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Coronavirus

When do you need to go to the hospital for COVID-19?

If you have symptoms of coronavirus, call your physician’s office. Symptoms of coronavirus are often mild, but in some cases can become serious and life-threatening.
If you have symptoms of coronavirus, call your physician’s office. Symptoms of coronavirus are often mild, but in some cases can become serious and life-threatening.

As a public service, Shaw Media will provide open access to information related to the COVID-19 (Coronavirus) emergency. Sign up for the newsletter here

By now, you’ve heard the advice.

Stay home. Social distance. Sneeze with a tissue or cough into your elbow. Wash your hands. But how can you tell if that cough or sneeze is something to get checked out?

If you have symptoms of coronavirus, call your physician’s office. Symptoms of coronavirus are often mild, but in some cases can become serious and life-threatening.

The more typical symptoms of COVID-19 include fever, cough and shortness of breath.

When you talk to a medical professional, you may be asked whether you have been in close contact with anyone who tested positive for COVID-19 or if you have any underlying health conditions.

Those with health conditions such as heart disease, diabetes, immunosuppression, cancer, lung disease or kidney disease are more at risk for complications from the virus. Adults over age 60 are also at higher risk.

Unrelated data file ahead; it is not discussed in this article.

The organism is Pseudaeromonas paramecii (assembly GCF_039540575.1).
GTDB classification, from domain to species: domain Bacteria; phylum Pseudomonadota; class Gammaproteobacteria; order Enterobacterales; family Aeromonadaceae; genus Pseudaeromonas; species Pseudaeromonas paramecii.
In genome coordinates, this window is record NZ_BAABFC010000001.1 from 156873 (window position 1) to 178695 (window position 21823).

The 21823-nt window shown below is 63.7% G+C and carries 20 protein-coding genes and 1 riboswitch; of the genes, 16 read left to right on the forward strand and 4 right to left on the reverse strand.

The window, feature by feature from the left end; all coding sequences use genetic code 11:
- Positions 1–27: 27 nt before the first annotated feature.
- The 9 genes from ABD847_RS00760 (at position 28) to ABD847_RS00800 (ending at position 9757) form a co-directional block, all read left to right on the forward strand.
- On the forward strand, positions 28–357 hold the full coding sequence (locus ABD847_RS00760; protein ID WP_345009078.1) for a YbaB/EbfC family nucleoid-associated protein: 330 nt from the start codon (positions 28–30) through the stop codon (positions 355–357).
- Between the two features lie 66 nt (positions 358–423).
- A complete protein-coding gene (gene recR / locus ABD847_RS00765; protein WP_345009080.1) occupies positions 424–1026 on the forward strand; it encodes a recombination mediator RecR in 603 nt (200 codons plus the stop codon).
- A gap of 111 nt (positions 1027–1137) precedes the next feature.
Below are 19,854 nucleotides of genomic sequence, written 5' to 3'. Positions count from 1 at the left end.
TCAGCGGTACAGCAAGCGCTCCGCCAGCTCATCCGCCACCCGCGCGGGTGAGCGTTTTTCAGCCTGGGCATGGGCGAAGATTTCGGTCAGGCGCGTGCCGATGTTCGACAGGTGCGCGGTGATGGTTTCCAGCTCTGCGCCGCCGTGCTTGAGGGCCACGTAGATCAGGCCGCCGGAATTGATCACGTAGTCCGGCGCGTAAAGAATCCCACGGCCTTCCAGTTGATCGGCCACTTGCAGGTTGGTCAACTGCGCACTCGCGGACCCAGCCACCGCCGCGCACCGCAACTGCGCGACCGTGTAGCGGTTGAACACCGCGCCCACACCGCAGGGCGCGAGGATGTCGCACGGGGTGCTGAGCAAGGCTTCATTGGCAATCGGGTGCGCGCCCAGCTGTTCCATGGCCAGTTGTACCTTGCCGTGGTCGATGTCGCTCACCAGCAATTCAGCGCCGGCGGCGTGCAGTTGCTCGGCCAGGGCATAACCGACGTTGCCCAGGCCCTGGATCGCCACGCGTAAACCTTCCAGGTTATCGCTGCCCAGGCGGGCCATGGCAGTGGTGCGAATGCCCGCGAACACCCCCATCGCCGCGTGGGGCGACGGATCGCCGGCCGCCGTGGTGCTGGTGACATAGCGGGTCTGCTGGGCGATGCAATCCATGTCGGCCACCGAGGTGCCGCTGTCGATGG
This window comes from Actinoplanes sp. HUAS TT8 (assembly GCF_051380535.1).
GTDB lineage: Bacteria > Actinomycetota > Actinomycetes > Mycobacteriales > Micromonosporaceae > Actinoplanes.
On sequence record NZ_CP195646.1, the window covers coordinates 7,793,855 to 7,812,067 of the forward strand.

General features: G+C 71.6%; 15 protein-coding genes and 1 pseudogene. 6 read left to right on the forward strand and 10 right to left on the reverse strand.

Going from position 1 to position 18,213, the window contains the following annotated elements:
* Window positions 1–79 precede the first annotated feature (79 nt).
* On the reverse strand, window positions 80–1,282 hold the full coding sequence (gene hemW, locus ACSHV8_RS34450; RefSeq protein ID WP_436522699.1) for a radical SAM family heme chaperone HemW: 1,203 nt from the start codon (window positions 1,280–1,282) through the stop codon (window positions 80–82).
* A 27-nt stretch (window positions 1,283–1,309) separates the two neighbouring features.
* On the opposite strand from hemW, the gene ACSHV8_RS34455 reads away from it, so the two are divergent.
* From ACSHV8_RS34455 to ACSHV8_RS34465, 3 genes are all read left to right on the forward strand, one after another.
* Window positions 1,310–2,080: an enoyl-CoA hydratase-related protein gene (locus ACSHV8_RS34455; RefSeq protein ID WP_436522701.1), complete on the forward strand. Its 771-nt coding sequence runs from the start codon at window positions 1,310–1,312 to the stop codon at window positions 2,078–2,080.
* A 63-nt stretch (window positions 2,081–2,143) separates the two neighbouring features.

If you have mild symptoms, your doctor likely will ask you to stay home and recover. If you experience any of the following symptoms, you should seek emergency treatment:

• Difficulty breathing

• A persistent pain or pressure in your chest

• Bluish lips or face

• New confusion or inability to arouse

If you call 911, let them know you may have symptoms of COVID-19 so they can take the necessary precautions.

Daily testing is available for patients with a physician’s order for a COVID-19 test. At Edward Hospital in Naperville and Elmhurst Hospital, COVID-19 patients and those suspected of having the virus are placed in negative-pressure isolation rooms with a separate airflow system to contain airborne contaminants.

The hospitals have teams dedicated to help care for the patients, which includes regularly checking vitals and continuous monitoring of the heart (through telemetry) and oxygen levels.

Staff also take extra precautions and make use of personal protective equipment, including gowns, gloves, surgical masks and protective eyewear.

Though visitors are not allowed, COVID-19 patients can remain in contact with loved through phone calls and video chats.

It’s recommended that one person in the family act as the contact person to get updates from the nursing staff about their loved one.

This will help get the information to all family members while freeing up the nursing staff to care for all patients.

Use Edward-Elmhurst Health’s online symptom checker at eehealth.org/coronavirus/screening-options.

Get the latest information on what Edward-Elmhurst Health is doing about coronavirus at eehealth.org/coronavirus.

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